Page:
Effect of CPAP therapy in the peri-operative setting
Consistent use of CPAP prior to surgery and immediately after surgery appears to hold the best potential for decreasing peri- and post-operative complications [34, 57], and to result in shorter hospital length of stay, compared to untreated patients . A carry-over effect was observed, even though some of these patients did not receive CPAP therapy in the hospital, and may be explained by decreased inflammation and upper airway oedema, decreased tongue volume, as well as increased upper airway dimensions and less collapsibility [58, 59]. Optimal pre-operative benefit of CPAP may require 4–6 weeks of treatment for oedema in the airway to subside . Induction of anaesthesia causes an immediate significant reduction in functional residual capacity of 16–20% in the supine position and up to 20% of lung bases are collapsed soon after induction of anaesthesia [60, 61]. Together with upper airway obstruction, this predisposes patients to hypoxaemia. These problems can be offset by the application of CPAP during pre-oxygenation [62–64]. One of the challenges with pre-operative CPAP therapy is timely pre-operative diagnosis, CPAP titration and final adherence. In fact, a recent study described a 40% adherence with CPAP therapy and median usage of just 2.5 h among users . Patients who have not been using CPAP regularly or for long enough may still have airway oedema. In patients who have severe OSA or a significantly comprised airway, pre-operative intubation and post-operative extubation during wake are highly recommended . Furthermore, the supine position during the peri-operative period may worsen upper airway obstruction. Reduction in anaesthetic dose may also be helpful in patients who have OSA and shorter-acting hypnotics may be preferred [67, 68]. In the post-operative setting, emergence from anaesthesia is a critical period involving removal of artificial airways and reversal of neuromuscular blockade. Applying CPAP when assisting ventilation with bag and mask can be useful to help minimise upper airway obstruction in the peri-operative setting. Few studies describe the impact of post-operative CPAP therapy on adverse outcomes but rendered current guidelines to recommend the use of CPAP therapy. In a small study, Renotte et al.  showed a reduction in post-operative complications in patients who used CPAP pre-operatively, on extubation and nearly continuously for up to 48 h after surgery. In a large cohort of 26 842 patients, Abdelsattar et al.  reported more unplanned reintubations (OR 2.5) and myocardial infarction (OR 2.6) in untreated OSA compared with treated OSA. However, a recent meta-analysis concluded that there is no significant difference in the post-operative adverse events between CPAP and no CPAP treatment but a trend towards shorter hospital length of stay and potential benefits in the use of CPAP during the peri-operative period . The nonsignificant benefit of CPAP on post-operative adverse events may be explained by a low overall incidence of post-operative complications in this meta-analysis. Nevertheless, the recent findings that diagnosed OSA patients with a CPAP prescription have fewer cardiac complications are substantial and provide a rationale for treating OSA with CPAP during the peri-operative period [71, 72]. Finally, timely diagnosis and treatment led to a reduction of medication usage for the associated medical diseases . CPAP may need to be applied shortly after extubation and therefore necessitates availability of a CPAP device . In those who have not used or been compliant with CPAP previously, or in undiagnosed cases, temporary introduction of CPAP until cessation of narcotic analgesic or sedative drugs is warranted. Oxygen can be added to CPAP treatment, usually via a side port on the CPAP mask, but may mask the presence of obstructive episodes, particularly to an inexperienced observer . Administration of CPAP immediately after extubation maintains spirometric lung function at 24 h after laparoscopic bariatric surgery better than CPAP started in the post-anaesthesia care unit [74–76]. Subjects who had immediate post-extubation CPAP showed an average reduction of 27% in forced vital capacity versus, on average, a 50% reduction 1 h post-operatively in a standard care group. The use of CPAP in the recovery room appears to be too late to restore lost lung volumes. In spite of these potentially beneficial effects, CPAP appears to be underused post-operatively. In one study, the rate of postoperative CPAP use was relatively low (60%), even in OSA patients with previous experience of CPAP. This reflects a lack of hospital policies guiding the routine use of CPAP when such patients are hospitalised [15, 19]. Patients who use CPAP pre-operatively on a regular basis should be advised to bring the device to the hospital for use in the post-operative period . CPAP should be applied at pressures known to be effective in eliminating upper airway obstruction in a particular patient. However, CPAP pressure requirements may change after surgery or with the use of anaesthetic, sedative and analgesic agents . Some practical issues also remain. Patients may be incapable of using CPAP without assistance in the post-operative period. Patients may also be reluctant to use CPAP, because of discomfort, nausea or pain . With better control of post-operative pain and nausea/vomiting, it may improve the compliance with CPAP among OSA patients . Moreover, there is no significant risk of post-operative nausea and vomiting with the use of post-operative CPAP . Finally, OSA presents a dilemma in the peri-operative setting to the treating physician, who must decide either to cancel the surgery and refer the patient for possible CPAP therapy or to proceed, knowing that the risk of complications may be increased .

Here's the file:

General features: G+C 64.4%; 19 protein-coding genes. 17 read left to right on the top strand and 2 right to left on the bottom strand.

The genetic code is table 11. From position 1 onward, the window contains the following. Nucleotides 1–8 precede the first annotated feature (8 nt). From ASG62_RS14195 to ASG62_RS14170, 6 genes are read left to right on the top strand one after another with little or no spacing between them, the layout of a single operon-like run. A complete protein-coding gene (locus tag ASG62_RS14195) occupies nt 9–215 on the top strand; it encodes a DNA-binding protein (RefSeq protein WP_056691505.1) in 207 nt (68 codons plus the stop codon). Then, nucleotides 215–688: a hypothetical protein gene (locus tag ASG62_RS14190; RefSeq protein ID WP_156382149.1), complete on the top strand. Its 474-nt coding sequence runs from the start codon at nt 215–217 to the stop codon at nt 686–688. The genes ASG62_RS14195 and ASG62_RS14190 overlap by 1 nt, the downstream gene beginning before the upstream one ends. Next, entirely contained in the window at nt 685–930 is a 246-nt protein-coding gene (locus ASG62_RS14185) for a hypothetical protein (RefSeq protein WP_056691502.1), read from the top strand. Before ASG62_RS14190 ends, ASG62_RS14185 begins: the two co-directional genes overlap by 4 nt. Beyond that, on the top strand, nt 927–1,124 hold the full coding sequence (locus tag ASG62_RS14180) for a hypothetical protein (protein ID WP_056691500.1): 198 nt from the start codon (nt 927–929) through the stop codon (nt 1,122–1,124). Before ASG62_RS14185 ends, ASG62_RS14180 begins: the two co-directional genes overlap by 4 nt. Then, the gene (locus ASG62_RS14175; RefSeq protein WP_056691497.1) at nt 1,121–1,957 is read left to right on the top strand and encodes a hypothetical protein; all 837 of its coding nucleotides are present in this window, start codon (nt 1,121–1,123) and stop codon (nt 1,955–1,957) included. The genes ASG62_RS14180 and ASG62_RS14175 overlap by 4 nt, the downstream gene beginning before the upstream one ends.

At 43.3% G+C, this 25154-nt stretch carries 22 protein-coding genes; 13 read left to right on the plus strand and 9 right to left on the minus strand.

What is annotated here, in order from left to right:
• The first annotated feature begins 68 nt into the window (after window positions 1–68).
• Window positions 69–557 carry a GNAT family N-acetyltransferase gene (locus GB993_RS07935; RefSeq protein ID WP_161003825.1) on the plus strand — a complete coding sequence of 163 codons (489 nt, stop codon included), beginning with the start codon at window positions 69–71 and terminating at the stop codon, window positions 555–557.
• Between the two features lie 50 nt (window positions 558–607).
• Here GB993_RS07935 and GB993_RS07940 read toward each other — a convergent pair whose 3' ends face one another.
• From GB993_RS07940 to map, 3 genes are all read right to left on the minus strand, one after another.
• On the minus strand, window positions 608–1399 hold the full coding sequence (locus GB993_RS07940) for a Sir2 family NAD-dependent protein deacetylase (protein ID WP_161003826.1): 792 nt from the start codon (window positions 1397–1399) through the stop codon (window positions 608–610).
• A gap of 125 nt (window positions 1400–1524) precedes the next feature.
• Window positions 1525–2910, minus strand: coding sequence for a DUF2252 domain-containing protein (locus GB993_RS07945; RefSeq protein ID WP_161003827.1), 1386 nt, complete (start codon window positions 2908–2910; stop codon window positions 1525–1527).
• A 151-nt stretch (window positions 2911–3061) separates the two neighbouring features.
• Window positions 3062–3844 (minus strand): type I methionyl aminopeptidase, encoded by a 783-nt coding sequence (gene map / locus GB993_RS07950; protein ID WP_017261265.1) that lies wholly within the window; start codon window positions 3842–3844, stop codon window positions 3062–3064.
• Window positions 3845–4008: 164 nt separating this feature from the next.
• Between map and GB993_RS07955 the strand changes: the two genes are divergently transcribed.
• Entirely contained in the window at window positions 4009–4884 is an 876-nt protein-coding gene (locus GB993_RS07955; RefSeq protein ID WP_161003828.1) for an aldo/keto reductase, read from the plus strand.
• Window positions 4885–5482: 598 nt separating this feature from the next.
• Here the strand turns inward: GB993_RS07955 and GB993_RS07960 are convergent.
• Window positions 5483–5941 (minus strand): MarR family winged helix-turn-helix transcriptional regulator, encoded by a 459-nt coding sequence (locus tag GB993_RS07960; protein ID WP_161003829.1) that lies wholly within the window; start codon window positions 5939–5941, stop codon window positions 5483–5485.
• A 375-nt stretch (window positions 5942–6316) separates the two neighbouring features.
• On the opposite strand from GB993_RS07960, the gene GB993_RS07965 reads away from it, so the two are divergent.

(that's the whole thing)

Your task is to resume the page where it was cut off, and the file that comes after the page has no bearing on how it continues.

The combination of anaesthesia and undiagnosed OSA can be potentially dangerous, and may place the patients at an increased risk of peri-operative complications and post-operative morbidity. Screening of patients with simple questionnaires and a variety of inexpensive sleep tests will identify patients at risk of OSA, and will provide a necessary first step in arriving at a solid sleep test, identifying patients with OSA prior to surgery. This enables pre-surgical preparations and optimises post-surgical recovery. Pre-screening should be viewed as a necessary step to avoid complications peri-operatively and during recovery time, and provides an opportunity to identify previously undiagnosed medical conditions that, if treated, would likely lead to improvement in overall outcome from any intervention and in overall quality of life.
Conflict of interest: Disclosures can be found alongside this article at err.ersjournals.com
Provenance: Submitted article, peer reviewed.
- Received February 23, 2016.
- Accepted May 2, 2016.
- Copyright ©ERS 2017.